The Fenian Brotherhood was a secret society dedicated to the goal of freeing Ireland from British rule. The Fenians had formulated a plan whereby thousands of Irish veterans of the Civil War who had served with the United States Army would be recruited to conquer British North America and use it as a bargaining chip to gain Irish independence. On the night of 31 May 1866, a Fenian force commanded by John O'Neill, a former U.S. cavalry officer, crossed the Niagara River north of Buffalo, New York. After cutting telegraph lines and destroying a portion of the Buffalo and Lake Huron railway line, the Fenian force encamped at Frenchman's Creek to await reinforcements. Upon hearing that the Canadian militia was being mobilized, O'Neill advanced and posted his troops on high ground near the village of Ridgeway.
Two Canadian forces were assembled to counter the Fenian invasion. The first, commanded by Colonel George Peacock, consisted of three companies of the 47th Infantry Regiment, the 10th Royals, the Lincoln Militia, and two companies of British regulars. This 1,700-man force would advance from St. Catharines. The second force, assembled at Port Colborne under the command of Lieutenant-Colonel A. Booker, included the 13th Battalion from Hamilton, the Queen's Own Rifles from Toronto, and the York and Caledonia rifle companies, 850 troops in all. Colonel Peacock planned to trap the Fenians between the two Canadian contingents.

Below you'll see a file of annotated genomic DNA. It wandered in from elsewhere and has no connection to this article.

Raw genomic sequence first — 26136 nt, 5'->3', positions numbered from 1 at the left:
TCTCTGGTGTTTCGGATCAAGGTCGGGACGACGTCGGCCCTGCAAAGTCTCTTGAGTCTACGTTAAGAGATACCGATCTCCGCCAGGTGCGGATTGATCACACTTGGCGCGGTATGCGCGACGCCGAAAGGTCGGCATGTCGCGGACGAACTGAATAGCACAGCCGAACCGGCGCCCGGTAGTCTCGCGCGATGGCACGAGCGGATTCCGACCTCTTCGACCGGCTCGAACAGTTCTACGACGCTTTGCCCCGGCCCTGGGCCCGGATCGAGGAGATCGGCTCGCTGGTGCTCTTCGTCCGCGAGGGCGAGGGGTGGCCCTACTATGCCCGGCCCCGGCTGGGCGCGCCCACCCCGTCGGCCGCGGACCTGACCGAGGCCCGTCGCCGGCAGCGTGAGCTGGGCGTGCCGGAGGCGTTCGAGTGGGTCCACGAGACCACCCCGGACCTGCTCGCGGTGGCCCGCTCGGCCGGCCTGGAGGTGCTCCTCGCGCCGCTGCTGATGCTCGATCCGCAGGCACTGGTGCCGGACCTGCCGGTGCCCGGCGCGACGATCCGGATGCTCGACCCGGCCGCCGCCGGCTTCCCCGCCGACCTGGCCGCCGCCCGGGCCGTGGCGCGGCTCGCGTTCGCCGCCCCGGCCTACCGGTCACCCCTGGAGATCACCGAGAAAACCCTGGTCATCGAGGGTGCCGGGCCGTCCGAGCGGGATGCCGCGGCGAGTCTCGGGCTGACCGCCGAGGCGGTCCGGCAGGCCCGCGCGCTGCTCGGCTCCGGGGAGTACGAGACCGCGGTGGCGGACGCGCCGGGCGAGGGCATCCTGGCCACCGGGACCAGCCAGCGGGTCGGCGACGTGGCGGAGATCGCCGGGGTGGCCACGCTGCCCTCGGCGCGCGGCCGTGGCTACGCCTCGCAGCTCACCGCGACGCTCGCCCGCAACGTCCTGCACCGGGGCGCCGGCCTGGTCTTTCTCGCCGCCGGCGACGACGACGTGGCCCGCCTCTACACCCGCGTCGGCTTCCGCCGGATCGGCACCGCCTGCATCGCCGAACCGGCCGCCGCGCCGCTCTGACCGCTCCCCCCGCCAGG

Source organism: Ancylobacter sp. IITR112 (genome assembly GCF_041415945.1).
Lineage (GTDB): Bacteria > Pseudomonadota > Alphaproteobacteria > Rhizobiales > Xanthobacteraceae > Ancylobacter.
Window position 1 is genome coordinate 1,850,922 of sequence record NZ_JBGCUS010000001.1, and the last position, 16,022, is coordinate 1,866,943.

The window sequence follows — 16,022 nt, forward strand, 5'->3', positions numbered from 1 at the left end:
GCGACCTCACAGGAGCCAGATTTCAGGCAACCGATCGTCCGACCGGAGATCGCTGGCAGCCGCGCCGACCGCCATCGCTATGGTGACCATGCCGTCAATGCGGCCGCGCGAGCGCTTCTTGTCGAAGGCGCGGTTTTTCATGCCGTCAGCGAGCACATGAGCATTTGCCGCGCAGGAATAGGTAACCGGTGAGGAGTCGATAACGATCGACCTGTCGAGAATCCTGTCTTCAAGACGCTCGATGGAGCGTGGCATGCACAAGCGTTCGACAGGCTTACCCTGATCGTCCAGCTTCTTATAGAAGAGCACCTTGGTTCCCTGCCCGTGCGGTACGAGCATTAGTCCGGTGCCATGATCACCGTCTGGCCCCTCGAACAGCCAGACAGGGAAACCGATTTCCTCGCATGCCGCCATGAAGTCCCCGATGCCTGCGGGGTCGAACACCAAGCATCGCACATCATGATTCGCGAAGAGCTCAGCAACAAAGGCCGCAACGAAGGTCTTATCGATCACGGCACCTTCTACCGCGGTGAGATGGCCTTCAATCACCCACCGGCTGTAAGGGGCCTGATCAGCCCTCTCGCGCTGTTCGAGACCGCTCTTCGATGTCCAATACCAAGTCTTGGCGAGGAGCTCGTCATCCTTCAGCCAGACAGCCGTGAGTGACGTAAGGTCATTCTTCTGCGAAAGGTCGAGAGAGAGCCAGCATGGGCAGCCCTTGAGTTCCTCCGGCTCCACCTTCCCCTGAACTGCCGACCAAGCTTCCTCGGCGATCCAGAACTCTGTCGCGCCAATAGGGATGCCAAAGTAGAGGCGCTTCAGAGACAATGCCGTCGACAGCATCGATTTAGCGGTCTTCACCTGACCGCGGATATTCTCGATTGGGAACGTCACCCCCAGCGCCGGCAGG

The plan was poorly executed, however, and Lieutenant-Colonel Booker's force engaged the Fenians before Peacock's troops had arrived. In the ensuing battle, Booker's troops held their own until Booker received erroneous information that there were Fenian cavalry units in the vicinity. The Queen's Own Rifles formed a square to meet a cavalry attack and were easy targets for the Fenian marksmen. Booker's troops suffered 10 killed and 38 wounded before O'Neill withdrew his army across the river to the American side.